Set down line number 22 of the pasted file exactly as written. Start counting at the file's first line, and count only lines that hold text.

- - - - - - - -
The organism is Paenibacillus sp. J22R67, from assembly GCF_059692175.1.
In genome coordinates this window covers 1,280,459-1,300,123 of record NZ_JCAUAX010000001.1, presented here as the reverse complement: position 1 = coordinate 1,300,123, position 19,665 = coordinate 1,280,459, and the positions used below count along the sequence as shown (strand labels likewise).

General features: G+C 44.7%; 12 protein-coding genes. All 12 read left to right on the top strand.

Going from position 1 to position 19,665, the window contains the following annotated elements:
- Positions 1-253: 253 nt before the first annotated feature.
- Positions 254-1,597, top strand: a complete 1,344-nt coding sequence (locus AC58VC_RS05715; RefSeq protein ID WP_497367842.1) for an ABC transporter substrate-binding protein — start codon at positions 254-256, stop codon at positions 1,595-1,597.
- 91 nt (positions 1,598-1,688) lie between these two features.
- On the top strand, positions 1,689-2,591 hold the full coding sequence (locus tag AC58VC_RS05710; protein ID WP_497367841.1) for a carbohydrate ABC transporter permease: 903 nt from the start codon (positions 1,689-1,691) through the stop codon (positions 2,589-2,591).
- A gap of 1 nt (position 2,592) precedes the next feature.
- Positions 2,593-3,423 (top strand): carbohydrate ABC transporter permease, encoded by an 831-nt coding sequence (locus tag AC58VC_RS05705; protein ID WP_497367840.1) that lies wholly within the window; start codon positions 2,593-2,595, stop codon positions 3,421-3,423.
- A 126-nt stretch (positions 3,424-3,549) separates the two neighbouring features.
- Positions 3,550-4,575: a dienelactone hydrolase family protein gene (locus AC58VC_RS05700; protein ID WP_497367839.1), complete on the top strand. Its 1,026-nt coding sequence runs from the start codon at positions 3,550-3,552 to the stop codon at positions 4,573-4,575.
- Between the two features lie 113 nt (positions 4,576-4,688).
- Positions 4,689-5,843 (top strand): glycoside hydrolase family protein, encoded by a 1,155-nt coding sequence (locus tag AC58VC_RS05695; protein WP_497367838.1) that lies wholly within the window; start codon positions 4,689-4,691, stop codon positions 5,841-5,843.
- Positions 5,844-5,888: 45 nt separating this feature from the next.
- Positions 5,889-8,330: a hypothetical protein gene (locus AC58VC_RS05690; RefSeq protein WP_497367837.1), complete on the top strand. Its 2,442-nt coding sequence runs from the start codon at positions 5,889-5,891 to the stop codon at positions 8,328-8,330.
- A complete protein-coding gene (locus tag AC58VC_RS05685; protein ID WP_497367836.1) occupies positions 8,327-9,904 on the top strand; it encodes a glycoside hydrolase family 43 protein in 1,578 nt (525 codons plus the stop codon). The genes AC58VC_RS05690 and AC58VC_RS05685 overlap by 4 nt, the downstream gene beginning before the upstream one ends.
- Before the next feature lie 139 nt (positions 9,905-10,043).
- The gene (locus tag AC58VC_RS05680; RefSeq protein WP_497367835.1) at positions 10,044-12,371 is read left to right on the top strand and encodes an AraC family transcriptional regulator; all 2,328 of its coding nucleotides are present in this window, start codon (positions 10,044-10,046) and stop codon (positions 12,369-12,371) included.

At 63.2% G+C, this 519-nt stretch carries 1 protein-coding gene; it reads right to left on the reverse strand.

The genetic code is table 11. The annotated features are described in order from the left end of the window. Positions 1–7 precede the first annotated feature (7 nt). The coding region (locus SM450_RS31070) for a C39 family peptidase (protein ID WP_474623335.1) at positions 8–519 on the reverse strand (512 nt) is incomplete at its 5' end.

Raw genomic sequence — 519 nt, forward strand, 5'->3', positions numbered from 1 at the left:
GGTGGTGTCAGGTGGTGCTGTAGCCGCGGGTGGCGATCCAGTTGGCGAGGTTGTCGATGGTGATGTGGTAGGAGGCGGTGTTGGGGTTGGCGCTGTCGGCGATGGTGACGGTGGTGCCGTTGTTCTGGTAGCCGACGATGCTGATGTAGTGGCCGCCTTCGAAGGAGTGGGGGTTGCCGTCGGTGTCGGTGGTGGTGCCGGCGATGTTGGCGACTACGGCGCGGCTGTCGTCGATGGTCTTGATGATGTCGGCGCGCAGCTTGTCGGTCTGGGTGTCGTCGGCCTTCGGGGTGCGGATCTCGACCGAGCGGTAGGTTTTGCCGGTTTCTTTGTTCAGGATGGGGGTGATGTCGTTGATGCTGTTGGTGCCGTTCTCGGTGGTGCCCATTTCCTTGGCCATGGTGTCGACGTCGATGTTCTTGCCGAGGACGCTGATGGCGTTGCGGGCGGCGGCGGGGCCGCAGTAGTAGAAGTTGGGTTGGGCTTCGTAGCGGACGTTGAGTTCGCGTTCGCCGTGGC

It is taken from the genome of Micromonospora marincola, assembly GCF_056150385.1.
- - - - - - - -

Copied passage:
Raw genomic sequence — 519 nt, forward strand, 5'->3', positions numbered from 1 at the left: